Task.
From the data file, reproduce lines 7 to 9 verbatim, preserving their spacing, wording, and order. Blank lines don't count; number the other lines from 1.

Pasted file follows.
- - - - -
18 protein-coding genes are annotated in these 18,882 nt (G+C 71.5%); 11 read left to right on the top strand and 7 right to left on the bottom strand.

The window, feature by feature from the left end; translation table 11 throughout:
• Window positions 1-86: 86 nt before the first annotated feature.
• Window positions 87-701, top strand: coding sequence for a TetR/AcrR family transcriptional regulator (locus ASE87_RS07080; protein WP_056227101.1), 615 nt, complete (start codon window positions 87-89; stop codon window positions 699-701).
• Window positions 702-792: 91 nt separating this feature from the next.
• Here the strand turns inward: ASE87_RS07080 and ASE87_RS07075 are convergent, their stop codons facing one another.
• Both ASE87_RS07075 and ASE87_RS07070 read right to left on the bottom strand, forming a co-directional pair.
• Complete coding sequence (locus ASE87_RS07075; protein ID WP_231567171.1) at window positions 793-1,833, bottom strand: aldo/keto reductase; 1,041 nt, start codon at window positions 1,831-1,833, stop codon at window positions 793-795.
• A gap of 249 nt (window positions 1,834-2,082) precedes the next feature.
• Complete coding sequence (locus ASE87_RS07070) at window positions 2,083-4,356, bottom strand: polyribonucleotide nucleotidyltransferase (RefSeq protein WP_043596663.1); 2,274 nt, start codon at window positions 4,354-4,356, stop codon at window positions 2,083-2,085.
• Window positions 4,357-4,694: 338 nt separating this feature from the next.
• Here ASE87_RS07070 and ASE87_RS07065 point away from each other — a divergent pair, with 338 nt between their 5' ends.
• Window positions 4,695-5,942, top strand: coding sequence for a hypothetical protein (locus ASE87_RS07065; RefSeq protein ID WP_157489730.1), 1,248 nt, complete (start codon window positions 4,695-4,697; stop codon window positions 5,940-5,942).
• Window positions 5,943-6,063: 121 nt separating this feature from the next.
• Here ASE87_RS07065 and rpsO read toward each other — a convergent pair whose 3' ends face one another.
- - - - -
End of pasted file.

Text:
• Both ASE87_RS07075 and ASE87_RS07070 read right to left on the bottom strand, forming a co-directional pair.
• Complete coding sequence (locus ASE87_RS07075; protein ID WP_231567171.1) at window positions 793-1,833, bottom strand: aldo/keto reductase; 1,041 nt, start codon at window positions 1,831-1,833, stop codon at window positions 793-795.
• A gap of 249 nt (window positions 1,834-2,082) precedes the next feature.